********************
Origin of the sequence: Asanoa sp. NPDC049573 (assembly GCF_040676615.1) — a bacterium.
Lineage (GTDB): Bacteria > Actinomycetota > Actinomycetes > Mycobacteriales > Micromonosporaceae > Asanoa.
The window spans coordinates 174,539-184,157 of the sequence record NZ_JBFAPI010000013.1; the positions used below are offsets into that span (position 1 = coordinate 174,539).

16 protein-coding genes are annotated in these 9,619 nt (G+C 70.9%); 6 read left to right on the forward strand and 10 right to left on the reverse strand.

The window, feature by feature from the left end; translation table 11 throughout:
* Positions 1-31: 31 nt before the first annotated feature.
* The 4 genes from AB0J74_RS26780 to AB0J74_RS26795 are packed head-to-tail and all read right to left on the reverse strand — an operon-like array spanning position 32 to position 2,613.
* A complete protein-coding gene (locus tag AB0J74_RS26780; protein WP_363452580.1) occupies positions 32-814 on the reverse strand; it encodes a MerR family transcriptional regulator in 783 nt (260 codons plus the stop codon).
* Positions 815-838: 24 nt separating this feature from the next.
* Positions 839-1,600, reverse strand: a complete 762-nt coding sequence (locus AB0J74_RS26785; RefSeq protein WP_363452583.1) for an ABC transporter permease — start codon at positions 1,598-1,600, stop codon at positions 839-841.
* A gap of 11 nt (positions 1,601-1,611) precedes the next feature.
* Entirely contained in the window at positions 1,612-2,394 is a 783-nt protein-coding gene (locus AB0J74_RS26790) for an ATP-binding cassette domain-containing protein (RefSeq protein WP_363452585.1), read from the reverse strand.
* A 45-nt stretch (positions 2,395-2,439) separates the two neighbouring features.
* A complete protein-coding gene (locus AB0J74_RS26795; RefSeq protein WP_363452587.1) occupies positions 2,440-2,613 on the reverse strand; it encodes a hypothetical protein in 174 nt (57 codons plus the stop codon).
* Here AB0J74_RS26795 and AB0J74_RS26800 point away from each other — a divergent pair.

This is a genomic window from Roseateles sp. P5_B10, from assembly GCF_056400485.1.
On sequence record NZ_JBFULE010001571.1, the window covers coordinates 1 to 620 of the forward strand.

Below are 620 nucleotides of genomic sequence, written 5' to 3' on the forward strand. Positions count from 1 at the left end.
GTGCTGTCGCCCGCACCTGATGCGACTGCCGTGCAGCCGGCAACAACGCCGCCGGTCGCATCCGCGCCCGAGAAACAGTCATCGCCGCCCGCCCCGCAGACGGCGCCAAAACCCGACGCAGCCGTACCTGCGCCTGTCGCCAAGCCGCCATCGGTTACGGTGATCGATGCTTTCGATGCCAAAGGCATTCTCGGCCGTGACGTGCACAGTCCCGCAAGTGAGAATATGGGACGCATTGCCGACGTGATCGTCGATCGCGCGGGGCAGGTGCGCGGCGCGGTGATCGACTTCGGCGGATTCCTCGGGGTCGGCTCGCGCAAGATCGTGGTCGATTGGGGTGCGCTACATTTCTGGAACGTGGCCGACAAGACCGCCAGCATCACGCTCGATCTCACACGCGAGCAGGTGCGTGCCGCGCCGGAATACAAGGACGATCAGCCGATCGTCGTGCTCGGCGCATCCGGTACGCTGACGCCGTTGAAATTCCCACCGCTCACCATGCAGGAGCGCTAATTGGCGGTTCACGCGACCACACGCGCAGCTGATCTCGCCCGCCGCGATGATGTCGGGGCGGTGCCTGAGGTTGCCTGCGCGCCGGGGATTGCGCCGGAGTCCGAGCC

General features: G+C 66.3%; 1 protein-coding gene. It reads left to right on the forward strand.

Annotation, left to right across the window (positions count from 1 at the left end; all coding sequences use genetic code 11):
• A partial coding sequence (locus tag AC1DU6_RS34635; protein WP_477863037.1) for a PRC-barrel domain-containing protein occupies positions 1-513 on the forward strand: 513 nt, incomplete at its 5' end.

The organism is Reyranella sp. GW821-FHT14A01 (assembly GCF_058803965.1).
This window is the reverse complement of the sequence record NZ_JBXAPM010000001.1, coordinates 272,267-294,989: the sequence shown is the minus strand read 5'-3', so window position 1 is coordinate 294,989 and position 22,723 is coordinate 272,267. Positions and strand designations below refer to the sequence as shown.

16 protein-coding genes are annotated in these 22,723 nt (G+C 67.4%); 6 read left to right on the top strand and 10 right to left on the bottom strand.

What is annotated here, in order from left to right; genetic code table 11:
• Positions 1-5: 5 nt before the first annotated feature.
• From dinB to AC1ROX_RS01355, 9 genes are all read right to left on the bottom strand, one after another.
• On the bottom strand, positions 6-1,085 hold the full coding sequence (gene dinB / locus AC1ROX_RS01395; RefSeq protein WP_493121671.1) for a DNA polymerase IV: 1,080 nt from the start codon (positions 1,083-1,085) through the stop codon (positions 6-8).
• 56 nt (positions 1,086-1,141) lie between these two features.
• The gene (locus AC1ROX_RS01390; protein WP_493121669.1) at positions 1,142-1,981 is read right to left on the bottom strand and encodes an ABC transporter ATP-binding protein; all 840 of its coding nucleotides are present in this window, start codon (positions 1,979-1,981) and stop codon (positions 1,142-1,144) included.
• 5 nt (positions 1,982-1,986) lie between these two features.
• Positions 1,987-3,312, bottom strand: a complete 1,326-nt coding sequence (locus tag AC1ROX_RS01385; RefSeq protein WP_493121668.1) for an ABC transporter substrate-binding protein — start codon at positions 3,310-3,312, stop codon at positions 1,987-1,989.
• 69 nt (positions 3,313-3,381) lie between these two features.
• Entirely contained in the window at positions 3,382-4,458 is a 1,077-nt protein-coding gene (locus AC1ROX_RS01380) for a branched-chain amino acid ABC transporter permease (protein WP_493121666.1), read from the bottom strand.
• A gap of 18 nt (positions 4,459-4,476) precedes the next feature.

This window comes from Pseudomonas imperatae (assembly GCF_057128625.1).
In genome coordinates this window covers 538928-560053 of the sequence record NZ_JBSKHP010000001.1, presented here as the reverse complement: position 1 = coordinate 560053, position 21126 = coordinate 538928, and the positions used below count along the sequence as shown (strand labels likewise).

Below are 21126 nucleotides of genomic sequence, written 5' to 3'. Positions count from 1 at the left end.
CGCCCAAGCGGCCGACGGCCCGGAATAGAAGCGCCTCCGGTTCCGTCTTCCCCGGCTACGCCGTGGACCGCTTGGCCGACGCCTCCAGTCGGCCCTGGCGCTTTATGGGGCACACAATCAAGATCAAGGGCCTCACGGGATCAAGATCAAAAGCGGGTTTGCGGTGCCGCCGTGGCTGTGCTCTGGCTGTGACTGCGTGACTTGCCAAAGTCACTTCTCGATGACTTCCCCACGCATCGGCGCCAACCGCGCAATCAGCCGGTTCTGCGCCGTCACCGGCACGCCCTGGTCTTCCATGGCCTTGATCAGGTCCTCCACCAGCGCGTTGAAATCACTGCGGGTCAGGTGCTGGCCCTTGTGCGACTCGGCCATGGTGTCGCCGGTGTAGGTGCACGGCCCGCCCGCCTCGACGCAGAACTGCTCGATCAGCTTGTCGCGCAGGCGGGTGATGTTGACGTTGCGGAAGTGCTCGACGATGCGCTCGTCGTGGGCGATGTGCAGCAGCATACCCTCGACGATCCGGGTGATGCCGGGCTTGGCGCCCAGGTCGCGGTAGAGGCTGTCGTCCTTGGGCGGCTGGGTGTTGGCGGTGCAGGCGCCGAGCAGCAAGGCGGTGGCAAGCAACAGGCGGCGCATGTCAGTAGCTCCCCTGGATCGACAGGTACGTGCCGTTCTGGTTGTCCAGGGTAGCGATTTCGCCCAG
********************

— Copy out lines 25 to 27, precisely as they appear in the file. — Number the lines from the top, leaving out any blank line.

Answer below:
16 protein-coding genes are annotated in these 22,723 nt (G+C 67.4%); 6 read left to right on the top strand and 10 right to left on the bottom strand.

What is annotated here, in order from left to right; genetic code table 11:
• Positions 1-5: 5 nt before the first annotated feature.